Peter, daylily rust doesn't overwinter on Patrinia, it overwinters as teliospores, the black winter spores, (not the orange summer spores except in very mild winter climates) on dead daylily leaves and then transfers to Patrinia in spring. Of course an existing infection can also overwinter as mycelium (fungal threads) inside any daylily leaves that can stay green and alive.
The spores are are just the reproductive units, like a plant seed, the actual fungal body itself lives inside the leaves feeding on nutrients from the plant's internal cells.
Heritage as a soil drench was found to control daylily rust for 120 days with a single application, a result that was comparable to 14-day interval foliar sprays, see Dong et al, 2013 : http://apsjournals.apsnet.org/...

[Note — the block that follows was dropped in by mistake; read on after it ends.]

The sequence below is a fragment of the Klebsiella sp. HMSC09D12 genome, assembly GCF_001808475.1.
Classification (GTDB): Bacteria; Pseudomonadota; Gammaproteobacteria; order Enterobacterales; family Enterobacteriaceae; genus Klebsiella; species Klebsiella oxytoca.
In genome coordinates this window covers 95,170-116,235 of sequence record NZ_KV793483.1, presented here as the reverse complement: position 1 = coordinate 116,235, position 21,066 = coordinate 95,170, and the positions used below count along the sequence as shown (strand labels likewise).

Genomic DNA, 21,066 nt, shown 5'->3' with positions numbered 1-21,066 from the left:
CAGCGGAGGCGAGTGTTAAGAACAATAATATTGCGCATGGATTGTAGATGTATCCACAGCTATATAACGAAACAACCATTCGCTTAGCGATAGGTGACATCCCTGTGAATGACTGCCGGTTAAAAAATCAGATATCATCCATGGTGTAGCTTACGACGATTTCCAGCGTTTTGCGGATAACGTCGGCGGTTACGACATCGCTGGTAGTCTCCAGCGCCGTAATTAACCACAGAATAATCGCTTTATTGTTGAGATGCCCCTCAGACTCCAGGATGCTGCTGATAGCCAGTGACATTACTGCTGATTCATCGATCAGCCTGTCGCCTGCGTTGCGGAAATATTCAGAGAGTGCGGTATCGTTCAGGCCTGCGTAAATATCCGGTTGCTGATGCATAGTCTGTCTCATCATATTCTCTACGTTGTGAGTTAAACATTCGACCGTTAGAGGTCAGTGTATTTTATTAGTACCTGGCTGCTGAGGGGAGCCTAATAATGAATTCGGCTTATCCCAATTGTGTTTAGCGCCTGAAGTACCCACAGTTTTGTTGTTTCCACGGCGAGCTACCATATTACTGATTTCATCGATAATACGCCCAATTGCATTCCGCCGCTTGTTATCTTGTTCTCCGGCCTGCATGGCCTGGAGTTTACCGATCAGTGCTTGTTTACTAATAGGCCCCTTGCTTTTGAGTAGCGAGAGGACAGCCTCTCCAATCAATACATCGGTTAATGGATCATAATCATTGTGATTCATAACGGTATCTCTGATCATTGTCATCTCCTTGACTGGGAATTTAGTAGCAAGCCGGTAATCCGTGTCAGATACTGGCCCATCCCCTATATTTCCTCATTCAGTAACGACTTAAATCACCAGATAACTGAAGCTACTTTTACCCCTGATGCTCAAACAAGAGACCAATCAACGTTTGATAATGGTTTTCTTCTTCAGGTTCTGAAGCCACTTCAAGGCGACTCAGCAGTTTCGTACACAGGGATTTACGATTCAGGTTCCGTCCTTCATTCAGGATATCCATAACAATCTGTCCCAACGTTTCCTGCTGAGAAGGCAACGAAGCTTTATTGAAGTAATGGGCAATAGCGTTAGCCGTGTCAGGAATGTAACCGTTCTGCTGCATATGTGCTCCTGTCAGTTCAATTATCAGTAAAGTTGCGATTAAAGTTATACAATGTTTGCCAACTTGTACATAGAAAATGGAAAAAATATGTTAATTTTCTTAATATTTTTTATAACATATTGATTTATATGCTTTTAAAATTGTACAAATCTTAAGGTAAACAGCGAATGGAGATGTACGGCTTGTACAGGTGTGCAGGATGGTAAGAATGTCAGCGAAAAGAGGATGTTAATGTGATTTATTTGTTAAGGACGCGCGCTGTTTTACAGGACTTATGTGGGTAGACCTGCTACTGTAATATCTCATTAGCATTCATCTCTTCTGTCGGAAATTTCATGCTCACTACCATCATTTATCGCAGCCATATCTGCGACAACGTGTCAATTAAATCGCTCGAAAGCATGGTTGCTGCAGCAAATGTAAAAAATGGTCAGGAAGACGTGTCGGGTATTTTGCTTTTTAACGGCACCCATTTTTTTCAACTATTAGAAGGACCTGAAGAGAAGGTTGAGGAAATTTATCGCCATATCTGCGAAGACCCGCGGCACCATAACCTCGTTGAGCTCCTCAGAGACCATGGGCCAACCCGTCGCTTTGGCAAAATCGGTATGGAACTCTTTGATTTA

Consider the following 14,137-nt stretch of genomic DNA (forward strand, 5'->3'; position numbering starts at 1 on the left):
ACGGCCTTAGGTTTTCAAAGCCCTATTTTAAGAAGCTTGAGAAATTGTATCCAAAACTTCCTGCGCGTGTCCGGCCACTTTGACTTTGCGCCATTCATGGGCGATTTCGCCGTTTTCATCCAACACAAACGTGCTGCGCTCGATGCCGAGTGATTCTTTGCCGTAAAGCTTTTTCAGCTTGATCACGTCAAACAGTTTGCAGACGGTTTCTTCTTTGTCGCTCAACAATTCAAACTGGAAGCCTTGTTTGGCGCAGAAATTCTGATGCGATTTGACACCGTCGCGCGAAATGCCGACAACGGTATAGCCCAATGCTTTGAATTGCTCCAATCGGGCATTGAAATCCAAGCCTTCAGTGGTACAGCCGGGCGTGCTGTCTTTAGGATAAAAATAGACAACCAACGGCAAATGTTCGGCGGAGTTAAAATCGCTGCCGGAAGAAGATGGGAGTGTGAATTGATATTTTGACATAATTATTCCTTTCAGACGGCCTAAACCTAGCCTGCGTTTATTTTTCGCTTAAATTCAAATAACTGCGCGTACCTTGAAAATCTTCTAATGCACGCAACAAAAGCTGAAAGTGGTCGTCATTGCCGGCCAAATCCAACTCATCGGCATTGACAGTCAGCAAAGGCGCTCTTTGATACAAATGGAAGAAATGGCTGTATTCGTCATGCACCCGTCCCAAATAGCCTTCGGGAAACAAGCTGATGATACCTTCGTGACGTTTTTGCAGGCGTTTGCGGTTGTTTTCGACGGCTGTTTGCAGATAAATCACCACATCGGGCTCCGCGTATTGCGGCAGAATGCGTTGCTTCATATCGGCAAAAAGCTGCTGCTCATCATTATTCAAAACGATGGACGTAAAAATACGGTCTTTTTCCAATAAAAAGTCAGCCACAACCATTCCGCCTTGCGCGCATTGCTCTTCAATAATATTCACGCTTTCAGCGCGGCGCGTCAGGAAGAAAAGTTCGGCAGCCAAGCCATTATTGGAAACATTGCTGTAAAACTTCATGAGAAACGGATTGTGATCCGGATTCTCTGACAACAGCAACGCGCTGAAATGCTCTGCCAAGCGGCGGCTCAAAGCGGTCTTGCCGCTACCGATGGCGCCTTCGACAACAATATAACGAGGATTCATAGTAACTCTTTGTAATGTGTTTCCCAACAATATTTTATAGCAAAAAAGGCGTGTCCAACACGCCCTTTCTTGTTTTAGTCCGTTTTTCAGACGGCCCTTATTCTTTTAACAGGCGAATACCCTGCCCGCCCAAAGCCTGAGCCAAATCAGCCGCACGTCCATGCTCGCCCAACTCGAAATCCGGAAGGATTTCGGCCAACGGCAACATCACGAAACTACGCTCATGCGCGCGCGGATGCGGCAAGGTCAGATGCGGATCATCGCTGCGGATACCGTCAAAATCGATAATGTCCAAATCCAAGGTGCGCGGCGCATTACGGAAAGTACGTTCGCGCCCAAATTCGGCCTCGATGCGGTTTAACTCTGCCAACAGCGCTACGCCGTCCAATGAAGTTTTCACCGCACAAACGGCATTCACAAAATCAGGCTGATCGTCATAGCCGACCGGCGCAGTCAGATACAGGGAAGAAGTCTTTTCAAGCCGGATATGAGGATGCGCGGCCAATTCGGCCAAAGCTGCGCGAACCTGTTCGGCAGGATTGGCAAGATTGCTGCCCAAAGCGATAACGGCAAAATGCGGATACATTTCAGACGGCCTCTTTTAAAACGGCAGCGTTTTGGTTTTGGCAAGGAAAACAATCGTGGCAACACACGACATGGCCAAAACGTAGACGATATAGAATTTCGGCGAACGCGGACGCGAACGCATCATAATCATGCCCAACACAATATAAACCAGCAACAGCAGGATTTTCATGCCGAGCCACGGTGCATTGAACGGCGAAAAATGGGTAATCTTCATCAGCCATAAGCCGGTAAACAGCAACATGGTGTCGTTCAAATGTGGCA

Maurice, yes to 1 although technically it is not the teliospores themselves that affect Patrinia but their next spore stage but it amounts to the same thing.
For 2, daylily rust urediospores (the orange ones) can be deep frozen for use in lab tests at temperatures far colder than would occur in nature. So it is not cold alone that kills them outdoors but some combination possibly combining time, light intensity, moisture and temperature.
For 3 yes if the infected leaf dies, the mycelium inside it (the body of the fungus) dies too. In some rusts the mycelium can be killed by temperatures above that which would kill the leaves but nobody has tested this for daylily rust. So to be safe we assume that the leaves need to actually be killed to kill the rust. It is possible that the fungus could be killed a little before the temperature goes low enough to kill the leaf.